ISSN: 2581-3684
Archives of Pulmonology and Respiratory Care
Case Report       Open Access      Peer-Reviewed

Pulmonary Nocardiosis in a patient with recurrent COPD exacerbations

Kelso J, Singer J* and Kuzniar T

American Thoracic Society, American College of Physicians, University of Chicago, NorthShore, USA
*Corresponding author: Singer J, American Thoracic Society, American College of Physicians, University of Chicago, NorthShore, USA, E-mail:,
Received: 08 May, 2024 | Accepted: 18 June, 2024 | Published: 19 June, 2024
Keywords: Pulmonary nocardiosis; Nocardia; Cavitations; Immunosuppression; Steroids; COPD

Cite this as

Kelso J, Singer J, Kuzniar T (2024) Pulmonary Nocardiosis in a patient with recurrent COPD exacerbations. Arch Pulmonol Respir Care 10(1): 013-015. DOI: 10.17352/aprc.000086

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© 2024 Kelso J,et al. This is an open-access article distributed under the terms of the Creative Commons Attribution License, which permits unrestricted use, distribution, and reproduction in any medium, provided the original author and source are credited.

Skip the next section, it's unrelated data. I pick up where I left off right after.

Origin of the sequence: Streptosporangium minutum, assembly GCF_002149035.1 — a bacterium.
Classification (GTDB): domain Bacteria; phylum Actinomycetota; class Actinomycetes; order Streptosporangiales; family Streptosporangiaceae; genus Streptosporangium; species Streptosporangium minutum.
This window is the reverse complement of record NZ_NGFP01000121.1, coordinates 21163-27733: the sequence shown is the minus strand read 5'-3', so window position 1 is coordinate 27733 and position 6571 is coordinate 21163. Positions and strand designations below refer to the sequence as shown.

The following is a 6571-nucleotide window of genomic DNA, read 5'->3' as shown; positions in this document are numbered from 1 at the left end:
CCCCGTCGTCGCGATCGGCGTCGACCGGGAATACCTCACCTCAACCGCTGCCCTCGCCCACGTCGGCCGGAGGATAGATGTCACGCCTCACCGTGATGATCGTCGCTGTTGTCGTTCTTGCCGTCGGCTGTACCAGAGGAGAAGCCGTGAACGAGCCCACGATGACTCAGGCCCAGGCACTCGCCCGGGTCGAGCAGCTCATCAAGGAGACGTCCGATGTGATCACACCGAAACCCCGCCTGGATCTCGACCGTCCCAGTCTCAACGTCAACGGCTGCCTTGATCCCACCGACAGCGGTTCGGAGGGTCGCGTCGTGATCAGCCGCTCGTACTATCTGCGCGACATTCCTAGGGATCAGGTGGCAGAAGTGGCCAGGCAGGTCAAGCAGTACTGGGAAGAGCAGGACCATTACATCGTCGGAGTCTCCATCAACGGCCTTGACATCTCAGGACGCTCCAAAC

Pulmonary nocardiosis is a rare infection with a high mortality rate. We present a case of an elderly male with severe COPD treated with repeated courses of prednisone and highlight specific factors predisposing to a Nocardia infection. We review literature data and advocate for early invasive testing to direct management. We underline the role of early bronchoscopy in this select population given its safety and potential diagnostic yield.


Pulmonary nocardiosis is a rare, slow-growing bacterial infection with a high mortality rate. The incidence of infection in the United States is roughly 500-1000 cases per year, with males at higher risk for infection at a rate of 3:1 [1]. This infection has a predilection for a specific kind of population and has been seen in increasing frequency in patients such as the one below with recurrent COPD exacerbations requiring steroid therapy. The aim of our case presentation, as it entails below, is to describe a case of pulmonary Nocardia, highlight the relevant risk factors that can put a patient in a susceptible population, as well as suggest diagnostic testing that could lead to higher yield and earlier uncovering of diagnosis, so as to expedite treatment initiation and in a hope to improve mortality for this very high-risk group of people within the community.

Case presentation